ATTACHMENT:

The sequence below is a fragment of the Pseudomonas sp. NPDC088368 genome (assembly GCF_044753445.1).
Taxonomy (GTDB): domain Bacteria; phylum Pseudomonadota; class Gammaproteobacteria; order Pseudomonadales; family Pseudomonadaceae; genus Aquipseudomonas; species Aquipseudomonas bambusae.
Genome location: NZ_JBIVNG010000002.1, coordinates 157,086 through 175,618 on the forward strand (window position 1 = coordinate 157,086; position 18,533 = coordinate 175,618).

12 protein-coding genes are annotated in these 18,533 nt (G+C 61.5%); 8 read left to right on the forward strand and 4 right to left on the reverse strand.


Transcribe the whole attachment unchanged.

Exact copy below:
The sequence below is a fragment of the Pseudomonas sp. NPDC088368 genome (assembly GCF_044753445.1).
Taxonomy (GTDB): domain Bacteria; phylum Pseudomonadota; class Gammaproteobacteria; order Pseudomonadales; family Pseudomonadaceae; genus Aquipseudomonas; species Aquipseudomonas bambusae.
Genome location: NZ_JBIVNG010000002.1, coordinates 157,086 through 175,618 on the forward strand (window position 1 = coordinate 157,086; position 18,533 = coordinate 175,618).

12 protein-coding genes are annotated in these 18,533 nt (G+C 61.5%); 8 read left to right on the forward strand and 4 right to left on the reverse strand.